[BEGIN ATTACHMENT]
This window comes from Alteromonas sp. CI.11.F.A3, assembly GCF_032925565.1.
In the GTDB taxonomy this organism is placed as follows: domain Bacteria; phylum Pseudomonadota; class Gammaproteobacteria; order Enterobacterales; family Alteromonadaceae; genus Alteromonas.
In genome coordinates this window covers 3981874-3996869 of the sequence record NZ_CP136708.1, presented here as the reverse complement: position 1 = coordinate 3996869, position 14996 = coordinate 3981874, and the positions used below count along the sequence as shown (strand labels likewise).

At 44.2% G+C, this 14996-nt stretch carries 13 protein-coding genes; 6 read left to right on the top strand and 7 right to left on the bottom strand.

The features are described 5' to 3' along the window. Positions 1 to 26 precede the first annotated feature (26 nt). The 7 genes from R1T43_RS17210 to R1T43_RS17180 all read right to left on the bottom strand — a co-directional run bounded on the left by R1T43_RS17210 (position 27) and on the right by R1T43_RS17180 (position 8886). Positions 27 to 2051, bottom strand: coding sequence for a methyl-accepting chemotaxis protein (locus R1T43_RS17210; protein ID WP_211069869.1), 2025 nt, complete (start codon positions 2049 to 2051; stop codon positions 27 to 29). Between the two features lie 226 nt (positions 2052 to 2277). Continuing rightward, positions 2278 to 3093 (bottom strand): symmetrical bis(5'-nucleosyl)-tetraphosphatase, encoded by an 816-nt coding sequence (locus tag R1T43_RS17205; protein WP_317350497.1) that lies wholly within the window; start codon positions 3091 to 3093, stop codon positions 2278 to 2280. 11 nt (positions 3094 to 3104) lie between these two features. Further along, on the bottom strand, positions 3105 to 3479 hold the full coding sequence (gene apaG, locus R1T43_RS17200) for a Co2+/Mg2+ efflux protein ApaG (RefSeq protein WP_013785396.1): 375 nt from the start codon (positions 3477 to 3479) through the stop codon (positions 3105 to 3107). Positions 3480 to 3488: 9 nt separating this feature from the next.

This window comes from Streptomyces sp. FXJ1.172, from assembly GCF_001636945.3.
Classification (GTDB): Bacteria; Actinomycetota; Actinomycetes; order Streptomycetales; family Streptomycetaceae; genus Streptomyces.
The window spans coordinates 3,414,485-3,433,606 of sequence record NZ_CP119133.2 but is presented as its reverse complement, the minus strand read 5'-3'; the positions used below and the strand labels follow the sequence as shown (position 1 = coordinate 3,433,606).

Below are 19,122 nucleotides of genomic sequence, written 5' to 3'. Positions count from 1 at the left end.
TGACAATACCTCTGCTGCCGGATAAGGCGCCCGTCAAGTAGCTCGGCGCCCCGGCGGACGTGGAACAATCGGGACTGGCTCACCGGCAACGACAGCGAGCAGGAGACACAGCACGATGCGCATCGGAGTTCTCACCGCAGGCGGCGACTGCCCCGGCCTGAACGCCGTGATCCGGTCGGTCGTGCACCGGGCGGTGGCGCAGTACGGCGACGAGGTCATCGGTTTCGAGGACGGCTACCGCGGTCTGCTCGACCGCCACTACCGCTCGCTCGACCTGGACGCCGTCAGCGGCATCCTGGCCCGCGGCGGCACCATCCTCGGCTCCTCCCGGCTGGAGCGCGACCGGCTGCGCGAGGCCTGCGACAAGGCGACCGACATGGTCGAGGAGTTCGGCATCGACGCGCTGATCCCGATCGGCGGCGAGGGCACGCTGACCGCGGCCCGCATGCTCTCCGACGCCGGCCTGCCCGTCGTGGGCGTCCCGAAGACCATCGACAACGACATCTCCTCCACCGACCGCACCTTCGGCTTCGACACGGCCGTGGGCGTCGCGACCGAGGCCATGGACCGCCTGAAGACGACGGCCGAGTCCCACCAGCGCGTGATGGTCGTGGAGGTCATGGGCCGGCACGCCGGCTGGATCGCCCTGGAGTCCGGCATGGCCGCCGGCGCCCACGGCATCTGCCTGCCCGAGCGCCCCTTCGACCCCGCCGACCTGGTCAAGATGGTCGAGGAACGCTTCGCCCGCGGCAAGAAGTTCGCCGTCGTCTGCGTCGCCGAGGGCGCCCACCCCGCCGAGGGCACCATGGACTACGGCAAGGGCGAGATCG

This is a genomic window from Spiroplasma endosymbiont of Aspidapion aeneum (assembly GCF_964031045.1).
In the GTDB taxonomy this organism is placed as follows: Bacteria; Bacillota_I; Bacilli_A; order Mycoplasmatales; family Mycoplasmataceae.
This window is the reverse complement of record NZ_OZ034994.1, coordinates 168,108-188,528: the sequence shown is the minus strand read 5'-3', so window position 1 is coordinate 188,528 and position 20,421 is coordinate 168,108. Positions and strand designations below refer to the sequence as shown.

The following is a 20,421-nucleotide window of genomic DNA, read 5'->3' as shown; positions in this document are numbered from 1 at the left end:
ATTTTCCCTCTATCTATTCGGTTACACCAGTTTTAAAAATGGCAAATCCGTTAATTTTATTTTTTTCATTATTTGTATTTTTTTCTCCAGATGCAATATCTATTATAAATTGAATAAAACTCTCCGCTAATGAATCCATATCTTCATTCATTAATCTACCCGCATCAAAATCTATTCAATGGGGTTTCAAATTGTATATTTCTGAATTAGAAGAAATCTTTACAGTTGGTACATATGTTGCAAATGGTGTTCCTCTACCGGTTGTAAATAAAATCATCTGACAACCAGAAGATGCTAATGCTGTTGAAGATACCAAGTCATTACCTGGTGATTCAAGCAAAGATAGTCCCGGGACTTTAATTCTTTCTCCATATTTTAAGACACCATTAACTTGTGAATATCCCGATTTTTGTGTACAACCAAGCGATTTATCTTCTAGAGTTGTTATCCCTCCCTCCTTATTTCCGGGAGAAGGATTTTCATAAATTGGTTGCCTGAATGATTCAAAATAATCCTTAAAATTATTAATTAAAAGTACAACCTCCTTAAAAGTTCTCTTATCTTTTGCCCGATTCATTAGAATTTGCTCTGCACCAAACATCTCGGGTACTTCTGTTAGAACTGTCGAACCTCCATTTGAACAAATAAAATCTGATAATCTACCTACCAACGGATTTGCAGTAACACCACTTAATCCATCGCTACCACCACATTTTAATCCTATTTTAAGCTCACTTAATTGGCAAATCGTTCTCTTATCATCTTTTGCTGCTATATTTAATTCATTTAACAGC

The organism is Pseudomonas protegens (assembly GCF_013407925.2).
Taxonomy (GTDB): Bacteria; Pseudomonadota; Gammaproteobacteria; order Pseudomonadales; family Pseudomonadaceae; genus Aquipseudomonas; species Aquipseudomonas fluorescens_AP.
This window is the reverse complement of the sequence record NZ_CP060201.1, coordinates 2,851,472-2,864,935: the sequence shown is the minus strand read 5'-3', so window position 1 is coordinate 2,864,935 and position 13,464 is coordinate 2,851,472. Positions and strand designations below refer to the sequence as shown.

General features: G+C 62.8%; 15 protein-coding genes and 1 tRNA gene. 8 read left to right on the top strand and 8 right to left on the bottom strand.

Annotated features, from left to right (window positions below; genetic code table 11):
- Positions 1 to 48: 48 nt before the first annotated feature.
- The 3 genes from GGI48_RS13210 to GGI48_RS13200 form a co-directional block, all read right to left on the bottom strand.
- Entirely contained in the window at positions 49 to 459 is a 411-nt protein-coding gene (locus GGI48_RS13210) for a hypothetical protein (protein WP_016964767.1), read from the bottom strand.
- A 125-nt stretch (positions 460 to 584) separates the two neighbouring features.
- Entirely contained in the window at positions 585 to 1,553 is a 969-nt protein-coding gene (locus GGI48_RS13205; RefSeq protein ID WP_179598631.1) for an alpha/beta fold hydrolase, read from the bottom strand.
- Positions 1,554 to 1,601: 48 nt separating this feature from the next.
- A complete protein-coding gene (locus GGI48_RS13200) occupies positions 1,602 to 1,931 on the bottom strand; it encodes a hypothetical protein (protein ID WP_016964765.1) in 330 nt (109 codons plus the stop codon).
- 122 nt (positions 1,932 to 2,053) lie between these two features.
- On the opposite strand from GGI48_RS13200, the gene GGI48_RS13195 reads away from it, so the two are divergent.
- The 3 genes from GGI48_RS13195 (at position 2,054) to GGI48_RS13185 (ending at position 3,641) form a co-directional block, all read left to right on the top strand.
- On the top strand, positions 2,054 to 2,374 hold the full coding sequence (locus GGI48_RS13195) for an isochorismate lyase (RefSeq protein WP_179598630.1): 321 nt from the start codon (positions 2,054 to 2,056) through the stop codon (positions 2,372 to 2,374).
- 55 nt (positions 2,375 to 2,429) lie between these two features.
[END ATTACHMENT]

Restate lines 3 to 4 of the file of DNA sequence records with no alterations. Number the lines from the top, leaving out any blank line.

In genome coordinates this window covers 3981874-3996869 of the sequence record NZ_CP136708.1, presented here as the reverse complement: position 1 = coordinate 3996869, position 14996 = coordinate 3981874, and the positions used below count along the sequence as shown (strand labels likewise).

At 44.2% G+C, this 14996-nt stretch carries 13 protein-coding genes; 6 read left to right on the top strand and 7 right to left on the bottom strand.